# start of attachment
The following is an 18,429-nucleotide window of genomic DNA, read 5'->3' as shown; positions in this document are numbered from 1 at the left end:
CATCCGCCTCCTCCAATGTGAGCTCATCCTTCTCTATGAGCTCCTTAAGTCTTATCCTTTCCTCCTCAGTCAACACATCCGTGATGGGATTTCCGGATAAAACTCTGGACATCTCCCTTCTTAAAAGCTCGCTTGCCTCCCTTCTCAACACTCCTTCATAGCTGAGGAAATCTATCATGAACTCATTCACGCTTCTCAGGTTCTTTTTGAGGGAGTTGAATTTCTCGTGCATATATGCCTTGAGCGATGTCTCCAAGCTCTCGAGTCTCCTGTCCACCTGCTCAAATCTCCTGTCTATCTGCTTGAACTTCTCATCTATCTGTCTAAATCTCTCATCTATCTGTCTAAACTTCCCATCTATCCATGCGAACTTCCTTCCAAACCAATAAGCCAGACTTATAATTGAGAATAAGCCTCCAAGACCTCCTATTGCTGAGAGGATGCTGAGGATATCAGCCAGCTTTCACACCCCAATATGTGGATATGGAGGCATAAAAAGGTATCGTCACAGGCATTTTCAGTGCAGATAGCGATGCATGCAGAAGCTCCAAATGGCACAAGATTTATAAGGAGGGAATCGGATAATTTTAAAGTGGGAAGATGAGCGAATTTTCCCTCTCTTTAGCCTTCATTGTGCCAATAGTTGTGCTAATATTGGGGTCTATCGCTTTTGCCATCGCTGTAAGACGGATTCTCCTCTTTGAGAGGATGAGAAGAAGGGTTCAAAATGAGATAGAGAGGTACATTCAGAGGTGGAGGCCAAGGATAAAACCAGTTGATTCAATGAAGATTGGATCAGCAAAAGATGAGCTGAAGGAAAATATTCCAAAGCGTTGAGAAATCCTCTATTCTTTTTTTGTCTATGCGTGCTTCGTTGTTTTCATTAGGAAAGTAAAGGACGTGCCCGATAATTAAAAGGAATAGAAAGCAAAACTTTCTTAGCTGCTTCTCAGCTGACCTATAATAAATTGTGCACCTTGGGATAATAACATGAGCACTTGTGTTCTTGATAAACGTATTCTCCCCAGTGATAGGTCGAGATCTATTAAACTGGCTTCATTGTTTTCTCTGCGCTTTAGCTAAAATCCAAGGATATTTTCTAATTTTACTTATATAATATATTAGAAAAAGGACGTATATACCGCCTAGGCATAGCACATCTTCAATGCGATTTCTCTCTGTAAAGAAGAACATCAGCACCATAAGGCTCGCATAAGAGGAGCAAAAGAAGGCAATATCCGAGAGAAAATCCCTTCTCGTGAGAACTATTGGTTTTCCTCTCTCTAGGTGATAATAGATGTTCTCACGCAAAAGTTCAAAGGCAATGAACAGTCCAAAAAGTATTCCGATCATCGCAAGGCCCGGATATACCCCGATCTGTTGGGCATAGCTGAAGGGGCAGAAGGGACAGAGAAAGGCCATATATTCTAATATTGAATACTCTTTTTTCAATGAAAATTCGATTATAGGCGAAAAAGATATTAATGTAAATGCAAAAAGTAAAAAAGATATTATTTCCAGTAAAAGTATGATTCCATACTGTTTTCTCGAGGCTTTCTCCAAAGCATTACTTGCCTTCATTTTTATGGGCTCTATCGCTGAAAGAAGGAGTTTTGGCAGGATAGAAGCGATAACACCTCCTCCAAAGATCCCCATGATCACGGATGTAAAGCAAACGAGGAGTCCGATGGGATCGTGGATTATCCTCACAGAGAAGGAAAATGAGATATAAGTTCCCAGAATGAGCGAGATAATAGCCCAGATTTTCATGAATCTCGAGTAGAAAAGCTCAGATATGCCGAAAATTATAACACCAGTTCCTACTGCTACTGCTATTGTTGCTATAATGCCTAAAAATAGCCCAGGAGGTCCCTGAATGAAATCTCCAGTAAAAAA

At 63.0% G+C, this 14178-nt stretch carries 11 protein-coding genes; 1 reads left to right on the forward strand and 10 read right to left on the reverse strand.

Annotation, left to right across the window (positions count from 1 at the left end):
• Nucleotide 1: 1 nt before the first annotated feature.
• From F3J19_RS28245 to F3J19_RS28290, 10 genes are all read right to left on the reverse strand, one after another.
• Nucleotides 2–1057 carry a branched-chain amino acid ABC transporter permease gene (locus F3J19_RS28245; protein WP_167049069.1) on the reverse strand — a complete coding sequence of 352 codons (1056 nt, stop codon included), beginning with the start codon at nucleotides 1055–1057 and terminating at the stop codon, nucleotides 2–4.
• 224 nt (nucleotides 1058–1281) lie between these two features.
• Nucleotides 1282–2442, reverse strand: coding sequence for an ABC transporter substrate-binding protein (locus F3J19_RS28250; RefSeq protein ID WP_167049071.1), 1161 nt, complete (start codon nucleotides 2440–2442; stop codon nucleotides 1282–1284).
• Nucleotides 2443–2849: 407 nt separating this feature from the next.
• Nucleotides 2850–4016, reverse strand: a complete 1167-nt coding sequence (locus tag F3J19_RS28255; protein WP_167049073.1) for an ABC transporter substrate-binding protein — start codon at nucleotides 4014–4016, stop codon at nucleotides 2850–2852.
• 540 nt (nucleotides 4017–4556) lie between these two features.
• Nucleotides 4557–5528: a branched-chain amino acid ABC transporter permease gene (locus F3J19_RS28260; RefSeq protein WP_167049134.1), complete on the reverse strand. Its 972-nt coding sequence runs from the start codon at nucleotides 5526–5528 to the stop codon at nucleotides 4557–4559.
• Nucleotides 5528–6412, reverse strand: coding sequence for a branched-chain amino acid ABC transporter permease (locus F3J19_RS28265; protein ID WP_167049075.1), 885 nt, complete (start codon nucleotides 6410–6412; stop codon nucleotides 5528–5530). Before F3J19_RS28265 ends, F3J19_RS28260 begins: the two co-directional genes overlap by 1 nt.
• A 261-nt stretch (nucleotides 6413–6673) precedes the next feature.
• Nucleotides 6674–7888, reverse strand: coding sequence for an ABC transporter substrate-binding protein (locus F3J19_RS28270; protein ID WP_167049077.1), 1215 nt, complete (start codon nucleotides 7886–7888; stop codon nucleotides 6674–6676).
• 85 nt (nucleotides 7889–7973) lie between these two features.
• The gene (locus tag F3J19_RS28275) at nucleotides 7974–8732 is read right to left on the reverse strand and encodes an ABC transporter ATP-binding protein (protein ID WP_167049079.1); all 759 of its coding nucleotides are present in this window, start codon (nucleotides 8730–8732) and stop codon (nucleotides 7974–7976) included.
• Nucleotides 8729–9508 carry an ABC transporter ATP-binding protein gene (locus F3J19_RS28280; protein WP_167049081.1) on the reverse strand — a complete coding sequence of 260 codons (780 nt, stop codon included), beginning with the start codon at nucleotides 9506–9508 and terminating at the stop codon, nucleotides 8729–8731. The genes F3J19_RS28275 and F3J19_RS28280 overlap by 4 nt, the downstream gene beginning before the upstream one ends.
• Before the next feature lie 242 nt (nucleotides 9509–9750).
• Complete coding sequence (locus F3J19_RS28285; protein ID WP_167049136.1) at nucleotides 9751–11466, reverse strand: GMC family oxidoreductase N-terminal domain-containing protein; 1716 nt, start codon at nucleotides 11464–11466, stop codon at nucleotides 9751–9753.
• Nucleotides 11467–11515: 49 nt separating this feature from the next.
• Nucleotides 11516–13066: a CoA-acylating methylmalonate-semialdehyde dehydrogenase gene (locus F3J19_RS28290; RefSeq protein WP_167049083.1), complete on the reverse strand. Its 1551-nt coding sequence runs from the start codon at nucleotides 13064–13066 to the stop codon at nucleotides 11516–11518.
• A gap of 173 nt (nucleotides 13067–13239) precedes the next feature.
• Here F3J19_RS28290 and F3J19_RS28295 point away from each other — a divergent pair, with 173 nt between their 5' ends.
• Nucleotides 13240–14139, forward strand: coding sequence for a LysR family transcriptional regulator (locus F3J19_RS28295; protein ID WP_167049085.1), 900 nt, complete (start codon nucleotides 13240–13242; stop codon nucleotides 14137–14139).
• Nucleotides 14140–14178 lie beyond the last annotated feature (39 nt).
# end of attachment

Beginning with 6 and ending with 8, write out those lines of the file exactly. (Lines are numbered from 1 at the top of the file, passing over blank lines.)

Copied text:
• From F3J19_RS28245 to F3J19_RS28290, 10 genes are all read right to left on the reverse strand, one after another.
• Nucleotides 2–1057 carry a branched-chain amino acid ABC transporter permease gene (locus F3J19_RS28245; protein WP_167049069.1) on the reverse strand — a complete coding sequence of 352 codons (1056 nt, stop codon included), beginning with the start codon at nucleotides 1055–1057 and terminating at the stop codon, nucleotides 2–4.
• 224 nt (nucleotides 1058–1281) lie between these two features.